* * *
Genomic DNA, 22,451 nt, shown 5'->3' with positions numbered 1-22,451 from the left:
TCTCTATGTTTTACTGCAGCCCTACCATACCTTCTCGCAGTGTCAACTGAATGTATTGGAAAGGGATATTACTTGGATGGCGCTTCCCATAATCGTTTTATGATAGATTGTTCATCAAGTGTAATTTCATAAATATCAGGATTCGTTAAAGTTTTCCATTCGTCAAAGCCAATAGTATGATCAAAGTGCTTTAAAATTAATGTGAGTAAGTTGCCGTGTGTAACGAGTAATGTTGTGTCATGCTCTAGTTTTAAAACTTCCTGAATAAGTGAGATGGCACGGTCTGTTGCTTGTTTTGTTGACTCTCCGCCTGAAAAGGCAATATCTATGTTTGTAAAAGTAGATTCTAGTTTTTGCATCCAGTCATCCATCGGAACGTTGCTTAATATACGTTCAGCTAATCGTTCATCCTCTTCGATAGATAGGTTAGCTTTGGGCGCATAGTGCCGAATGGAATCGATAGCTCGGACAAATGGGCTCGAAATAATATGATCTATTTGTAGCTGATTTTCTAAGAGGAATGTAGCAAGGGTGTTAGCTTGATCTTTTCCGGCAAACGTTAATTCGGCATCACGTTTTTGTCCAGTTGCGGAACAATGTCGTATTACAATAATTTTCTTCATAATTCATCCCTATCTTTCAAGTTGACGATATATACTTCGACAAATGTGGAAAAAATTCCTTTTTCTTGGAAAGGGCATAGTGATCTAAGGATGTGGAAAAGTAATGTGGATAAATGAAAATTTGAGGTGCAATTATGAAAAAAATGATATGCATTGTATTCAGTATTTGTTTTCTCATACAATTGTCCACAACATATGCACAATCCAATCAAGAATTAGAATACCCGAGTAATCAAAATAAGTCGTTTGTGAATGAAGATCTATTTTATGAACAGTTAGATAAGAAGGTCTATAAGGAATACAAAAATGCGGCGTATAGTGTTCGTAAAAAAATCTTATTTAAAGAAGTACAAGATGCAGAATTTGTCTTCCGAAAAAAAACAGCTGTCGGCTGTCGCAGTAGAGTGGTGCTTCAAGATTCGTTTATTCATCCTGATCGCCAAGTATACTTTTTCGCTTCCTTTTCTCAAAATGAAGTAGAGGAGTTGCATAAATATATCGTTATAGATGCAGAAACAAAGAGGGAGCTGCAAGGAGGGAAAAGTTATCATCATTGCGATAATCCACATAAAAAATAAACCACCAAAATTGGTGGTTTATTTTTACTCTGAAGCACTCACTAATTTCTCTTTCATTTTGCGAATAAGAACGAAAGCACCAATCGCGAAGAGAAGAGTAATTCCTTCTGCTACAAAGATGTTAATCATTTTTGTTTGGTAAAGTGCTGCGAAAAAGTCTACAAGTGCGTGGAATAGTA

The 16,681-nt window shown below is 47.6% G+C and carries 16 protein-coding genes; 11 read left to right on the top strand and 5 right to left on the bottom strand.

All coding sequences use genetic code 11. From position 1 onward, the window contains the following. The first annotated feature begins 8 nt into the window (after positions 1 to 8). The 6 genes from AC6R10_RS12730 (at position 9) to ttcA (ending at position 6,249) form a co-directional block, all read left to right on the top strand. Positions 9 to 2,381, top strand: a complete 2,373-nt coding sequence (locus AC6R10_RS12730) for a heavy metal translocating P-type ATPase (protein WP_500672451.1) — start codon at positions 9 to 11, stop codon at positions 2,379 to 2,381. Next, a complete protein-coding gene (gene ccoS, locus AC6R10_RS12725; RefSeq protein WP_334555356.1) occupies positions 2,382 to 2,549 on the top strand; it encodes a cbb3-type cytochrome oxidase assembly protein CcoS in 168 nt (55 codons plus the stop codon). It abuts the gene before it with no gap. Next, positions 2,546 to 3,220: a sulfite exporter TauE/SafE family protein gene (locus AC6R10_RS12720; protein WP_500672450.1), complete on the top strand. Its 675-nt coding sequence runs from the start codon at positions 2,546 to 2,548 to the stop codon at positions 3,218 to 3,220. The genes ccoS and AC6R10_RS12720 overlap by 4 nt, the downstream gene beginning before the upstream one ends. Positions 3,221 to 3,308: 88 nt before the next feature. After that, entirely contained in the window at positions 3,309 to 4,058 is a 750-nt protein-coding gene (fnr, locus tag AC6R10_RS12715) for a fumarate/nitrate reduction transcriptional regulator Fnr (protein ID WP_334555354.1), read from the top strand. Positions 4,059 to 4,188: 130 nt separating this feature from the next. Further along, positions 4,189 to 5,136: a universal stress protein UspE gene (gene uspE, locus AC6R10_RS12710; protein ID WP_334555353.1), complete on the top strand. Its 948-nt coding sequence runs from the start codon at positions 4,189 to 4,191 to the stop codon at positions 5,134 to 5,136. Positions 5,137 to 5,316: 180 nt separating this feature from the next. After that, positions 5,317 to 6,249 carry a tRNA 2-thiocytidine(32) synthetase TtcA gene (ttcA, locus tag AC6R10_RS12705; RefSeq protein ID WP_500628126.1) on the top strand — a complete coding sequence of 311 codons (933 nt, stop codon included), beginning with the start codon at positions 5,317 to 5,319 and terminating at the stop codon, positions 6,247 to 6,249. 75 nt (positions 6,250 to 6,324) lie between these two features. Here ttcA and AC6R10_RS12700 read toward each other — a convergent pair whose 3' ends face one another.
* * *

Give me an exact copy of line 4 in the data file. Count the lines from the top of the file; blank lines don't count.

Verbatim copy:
All coding sequences use genetic code 11. From position 1 onward, the window contains the following. The first annotated feature begins 8 nt into the window (after positions 1 to 8). The 6 genes from AC6R10_RS12730 (at position 9) to ttcA (ending at position 6,249) form a co-directional block, all read left to right on the top strand. Positions 9 to 2,381, top strand: a complete 2,373-nt coding sequence (locus AC6R10_RS12730) for a heavy metal translocating P-type ATPase (protein WP_500672451.1) — start codon at positions 9 to 11, stop codon at positions 2,379 to 2,381. Next, a complete protein-coding gene (gene ccoS, locus AC6R10_RS12725; RefSeq protein WP_334555356.1) occupies positions 2,382 to 2,549 on the top strand; it encodes a cbb3-type cytochrome oxidase assembly protein CcoS in 168 nt (55 codons plus the stop codon). It abuts the gene before it with no gap. Next, positions 2,546 to 3,220: a sulfite exporter TauE/SafE family protein gene (locus AC6R10_RS12720; protein WP_500672450.1), complete on the top strand. Its 675-nt coding sequence runs from the start codon at positions 2,546 to 2,548 to the stop codon at positions 3,218 to 3,220. The genes ccoS and AC6R10_RS12720 overlap by 4 nt, the downstream gene beginning before the upstream one ends. Positions 3,221 to 3,308: 88 nt before the next feature. After that, entirely contained in the window at positions 3,309 to 4,058 is a 750-nt protein-coding gene (fnr, locus tag AC6R10_RS12715) for a fumarate/nitrate reduction transcriptional regulator Fnr (protein ID WP_334555354.1), read from the top strand. Positions 4,059 to 4,188: 130 nt separating this feature from the next. Further along, positions 4,189 to 5,136: a universal stress protein UspE gene (gene uspE, locus AC6R10_RS12710; protein ID WP_334555353.1), complete on the top strand. Its 948-nt coding sequence runs from the start codon at positions 4,189 to 4,191 to the stop codon at positions 5,134 to 5,136. Positions 5,137 to 5,316: 180 nt separating this feature from the next. After that, positions 5,317 to 6,249 carry a tRNA 2-thiocytidine(32) synthetase TtcA gene (ttcA, locus tag AC6R10_RS12705; RefSeq protein ID WP_500628126.1) on the top strand — a complete coding sequence of 311 codons (933 nt, stop codon included), beginning with the start codon at positions 5,317 to 5,319 and terminating at the stop codon, positions 6,247 to 6,249. 75 nt (positions 6,250 to 6,324) lie between these two features. Here ttcA and AC6R10_RS12700 read toward each other — a convergent pair whose 3' ends face one another.